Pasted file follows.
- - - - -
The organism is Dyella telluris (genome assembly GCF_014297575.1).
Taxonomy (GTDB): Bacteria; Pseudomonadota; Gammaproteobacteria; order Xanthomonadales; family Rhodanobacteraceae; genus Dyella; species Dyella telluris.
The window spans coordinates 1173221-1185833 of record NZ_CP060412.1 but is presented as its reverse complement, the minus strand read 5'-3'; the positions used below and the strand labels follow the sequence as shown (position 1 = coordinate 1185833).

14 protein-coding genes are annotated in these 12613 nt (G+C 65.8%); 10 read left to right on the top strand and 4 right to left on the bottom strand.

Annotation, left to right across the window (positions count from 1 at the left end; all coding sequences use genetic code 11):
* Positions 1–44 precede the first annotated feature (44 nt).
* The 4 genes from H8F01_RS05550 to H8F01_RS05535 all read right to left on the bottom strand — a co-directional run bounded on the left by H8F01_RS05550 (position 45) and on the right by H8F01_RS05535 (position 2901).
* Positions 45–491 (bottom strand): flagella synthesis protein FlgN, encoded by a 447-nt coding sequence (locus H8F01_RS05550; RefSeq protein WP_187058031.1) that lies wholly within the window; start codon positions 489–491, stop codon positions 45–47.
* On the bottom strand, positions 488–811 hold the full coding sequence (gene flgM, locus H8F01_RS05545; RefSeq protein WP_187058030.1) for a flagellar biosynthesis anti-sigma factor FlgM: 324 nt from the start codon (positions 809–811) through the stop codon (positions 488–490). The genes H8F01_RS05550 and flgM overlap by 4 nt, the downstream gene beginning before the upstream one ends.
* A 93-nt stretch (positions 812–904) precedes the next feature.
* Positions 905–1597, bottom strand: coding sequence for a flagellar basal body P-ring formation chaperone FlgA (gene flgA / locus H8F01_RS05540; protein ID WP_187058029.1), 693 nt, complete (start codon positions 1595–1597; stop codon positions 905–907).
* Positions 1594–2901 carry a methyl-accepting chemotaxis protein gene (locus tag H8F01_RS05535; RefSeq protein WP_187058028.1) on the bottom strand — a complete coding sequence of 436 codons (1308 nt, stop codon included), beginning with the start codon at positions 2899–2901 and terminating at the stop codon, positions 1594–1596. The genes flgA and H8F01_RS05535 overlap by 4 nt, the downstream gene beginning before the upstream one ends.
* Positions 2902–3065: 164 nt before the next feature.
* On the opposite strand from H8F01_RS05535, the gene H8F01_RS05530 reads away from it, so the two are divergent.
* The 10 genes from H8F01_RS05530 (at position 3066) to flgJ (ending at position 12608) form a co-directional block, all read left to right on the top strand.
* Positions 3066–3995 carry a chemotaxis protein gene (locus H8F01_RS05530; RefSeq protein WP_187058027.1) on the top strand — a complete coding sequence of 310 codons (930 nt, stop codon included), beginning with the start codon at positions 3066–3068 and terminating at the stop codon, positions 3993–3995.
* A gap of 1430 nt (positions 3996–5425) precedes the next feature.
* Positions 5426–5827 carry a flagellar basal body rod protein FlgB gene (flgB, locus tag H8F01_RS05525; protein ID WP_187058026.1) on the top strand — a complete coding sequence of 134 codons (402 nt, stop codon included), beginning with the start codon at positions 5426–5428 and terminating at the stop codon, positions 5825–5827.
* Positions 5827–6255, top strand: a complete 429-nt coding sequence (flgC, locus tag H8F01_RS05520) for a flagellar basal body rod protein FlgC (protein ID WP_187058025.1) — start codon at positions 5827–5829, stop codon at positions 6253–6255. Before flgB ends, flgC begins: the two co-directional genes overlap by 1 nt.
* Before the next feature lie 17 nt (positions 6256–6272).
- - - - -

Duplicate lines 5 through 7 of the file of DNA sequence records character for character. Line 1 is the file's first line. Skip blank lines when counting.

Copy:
Annotation, left to right across the window (positions count from 1 at the left end; all coding sequences use genetic code 11):
* Positions 1–44 precede the first annotated feature (44 nt).
* The 4 genes from H8F01_RS05550 to H8F01_RS05535 all read right to left on the bottom strand — a co-directional run bounded on the left by H8F01_RS05550 (position 45) and on the right by H8F01_RS05535 (position 2901).